As we started playing, I remembered the tattered history of this game. Following closely on the heels of Agricola and Le Havre, this was the third game in the so called “Harvest Trilogy”. The prior two games were smash hits and very well received, so hopes were high for Loyang. Which meant that many people were really disappointed with this game.

Before I go further, I want to stress that Loyang is a really good game. There’s a lot of fantastic gameplay here and you’re going to find yourself swearing at your “stupid shitting regular customer with her goddamn cabbage” at least once in this game. There are interesting decisions to make on every turn, and you find something new every time you play.

But it’s not Agricola. It’s not Le Havre. When it comes down to it, Loyang was an unfortunate victim of timing. Hell, for that matter so was Merkator. Rosenberg released some games that were just plain overlooked because gamers were expecting more of the same from Uwe. It reminds me of Pearl Jam. Those first two albums were so good and then they just………well, you’re not here to read my thoughts on music.

Anyway, this one had some bumps. I planted in fields I shouldn’t have, Laura took a little more time to latch on to some of the mechanics than other games…it was a bit rough. But it’s a game which is worth playing again. It’s not his best work, for sure…but it’s still a good one.

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Friday: Bohnanza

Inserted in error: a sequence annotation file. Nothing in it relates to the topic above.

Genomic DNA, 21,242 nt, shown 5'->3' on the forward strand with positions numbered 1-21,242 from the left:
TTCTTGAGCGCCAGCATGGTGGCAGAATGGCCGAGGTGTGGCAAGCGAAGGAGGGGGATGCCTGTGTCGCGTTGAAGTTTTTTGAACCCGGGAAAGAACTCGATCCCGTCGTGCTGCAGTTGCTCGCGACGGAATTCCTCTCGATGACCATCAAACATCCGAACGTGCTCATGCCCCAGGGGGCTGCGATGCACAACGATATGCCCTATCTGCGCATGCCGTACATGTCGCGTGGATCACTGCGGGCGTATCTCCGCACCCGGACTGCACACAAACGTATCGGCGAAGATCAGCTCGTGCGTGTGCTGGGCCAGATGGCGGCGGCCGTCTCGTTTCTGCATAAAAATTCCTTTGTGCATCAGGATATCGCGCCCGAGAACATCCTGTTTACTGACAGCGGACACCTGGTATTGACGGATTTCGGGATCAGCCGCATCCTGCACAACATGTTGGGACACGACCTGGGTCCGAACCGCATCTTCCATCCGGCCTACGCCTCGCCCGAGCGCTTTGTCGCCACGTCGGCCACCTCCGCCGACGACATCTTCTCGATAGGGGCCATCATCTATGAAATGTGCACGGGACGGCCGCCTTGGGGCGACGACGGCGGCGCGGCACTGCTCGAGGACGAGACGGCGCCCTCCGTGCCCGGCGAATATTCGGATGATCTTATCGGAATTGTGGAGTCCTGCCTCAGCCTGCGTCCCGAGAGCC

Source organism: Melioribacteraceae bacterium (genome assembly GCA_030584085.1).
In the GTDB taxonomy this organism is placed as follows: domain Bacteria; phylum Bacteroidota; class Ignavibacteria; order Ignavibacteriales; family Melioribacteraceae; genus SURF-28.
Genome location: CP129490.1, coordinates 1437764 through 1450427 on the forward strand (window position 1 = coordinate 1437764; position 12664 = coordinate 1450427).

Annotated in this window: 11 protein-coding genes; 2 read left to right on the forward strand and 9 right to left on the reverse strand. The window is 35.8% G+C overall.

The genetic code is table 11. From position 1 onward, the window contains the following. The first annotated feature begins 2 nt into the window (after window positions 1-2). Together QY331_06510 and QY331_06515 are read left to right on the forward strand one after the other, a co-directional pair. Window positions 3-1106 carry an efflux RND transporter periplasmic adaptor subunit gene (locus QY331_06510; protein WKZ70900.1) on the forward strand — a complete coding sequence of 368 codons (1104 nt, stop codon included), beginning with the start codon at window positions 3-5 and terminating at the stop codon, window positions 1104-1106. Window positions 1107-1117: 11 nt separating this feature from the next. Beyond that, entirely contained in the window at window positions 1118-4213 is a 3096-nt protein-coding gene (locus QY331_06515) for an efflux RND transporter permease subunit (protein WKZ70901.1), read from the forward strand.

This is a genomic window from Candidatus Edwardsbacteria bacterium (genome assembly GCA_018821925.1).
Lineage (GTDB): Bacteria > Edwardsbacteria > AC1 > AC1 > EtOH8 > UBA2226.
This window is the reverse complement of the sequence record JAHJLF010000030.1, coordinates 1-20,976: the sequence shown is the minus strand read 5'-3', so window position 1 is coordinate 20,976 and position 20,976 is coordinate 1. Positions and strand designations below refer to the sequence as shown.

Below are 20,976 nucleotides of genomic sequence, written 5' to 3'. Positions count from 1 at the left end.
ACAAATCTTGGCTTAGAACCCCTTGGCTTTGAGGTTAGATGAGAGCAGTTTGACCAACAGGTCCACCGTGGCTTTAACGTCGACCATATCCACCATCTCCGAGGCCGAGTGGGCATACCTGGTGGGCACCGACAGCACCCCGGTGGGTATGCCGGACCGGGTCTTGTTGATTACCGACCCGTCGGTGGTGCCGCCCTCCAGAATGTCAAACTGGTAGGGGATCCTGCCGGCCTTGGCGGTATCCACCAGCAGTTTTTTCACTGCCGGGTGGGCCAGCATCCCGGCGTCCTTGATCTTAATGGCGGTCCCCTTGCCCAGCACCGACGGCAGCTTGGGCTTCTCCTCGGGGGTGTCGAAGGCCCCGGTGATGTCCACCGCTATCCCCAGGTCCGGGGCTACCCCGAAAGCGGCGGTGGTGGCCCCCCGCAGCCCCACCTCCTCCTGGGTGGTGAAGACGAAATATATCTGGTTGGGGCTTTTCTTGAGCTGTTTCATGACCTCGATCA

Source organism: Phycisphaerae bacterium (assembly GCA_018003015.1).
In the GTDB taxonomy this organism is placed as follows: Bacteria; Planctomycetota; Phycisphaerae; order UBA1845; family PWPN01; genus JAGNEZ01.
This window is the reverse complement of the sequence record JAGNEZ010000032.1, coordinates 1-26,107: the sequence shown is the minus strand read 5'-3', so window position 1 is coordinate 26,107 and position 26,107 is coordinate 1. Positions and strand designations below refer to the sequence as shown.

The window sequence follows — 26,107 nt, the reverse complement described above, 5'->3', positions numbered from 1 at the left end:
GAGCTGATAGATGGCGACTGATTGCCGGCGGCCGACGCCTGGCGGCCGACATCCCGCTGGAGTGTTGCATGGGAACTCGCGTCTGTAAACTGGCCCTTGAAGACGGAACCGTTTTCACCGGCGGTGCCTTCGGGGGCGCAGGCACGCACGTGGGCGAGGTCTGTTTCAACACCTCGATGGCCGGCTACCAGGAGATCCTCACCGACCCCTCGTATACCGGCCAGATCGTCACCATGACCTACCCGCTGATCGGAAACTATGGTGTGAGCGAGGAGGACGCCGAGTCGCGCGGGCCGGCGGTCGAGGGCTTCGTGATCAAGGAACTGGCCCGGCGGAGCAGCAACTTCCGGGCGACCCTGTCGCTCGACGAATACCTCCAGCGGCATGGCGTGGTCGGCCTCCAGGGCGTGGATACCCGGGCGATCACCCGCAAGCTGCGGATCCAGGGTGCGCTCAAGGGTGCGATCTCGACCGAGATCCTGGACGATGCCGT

IMG_4262Ah, Bohnanza. This is easily one of my favorite games of all time. The art of the deal is strong with this one, and I’ve sworn more in one game of Bohnanza than in the entire previous week. But what’s always struck me as neat about this game is that there’s a seldom explored two player variant that is pretty damn good in its own right. That version of the game goes like this:

  1. Discard or plant leftover beans (see below)
  2. Plant one or two beans from your hand
  3. Discard one bean from your hand (optional)
  4. Draw three beans, placing them face up
  5. Plant what you want, leave the rest for the other player
  6. Draw two cards to the back of your hand

Now the real kicker is with step 4 – the drawing of beans for display. Because you’re not just drawing three beans and leaving it at that. With each bean you draw, you look at the discard pile. If the top bean matches one you’ve drawn, add it to the offering. If the one below that does? Add that one too! So you can wind up with a cascading bean explosion and wind up getting a couple coins by doing nothing more than drawing cards.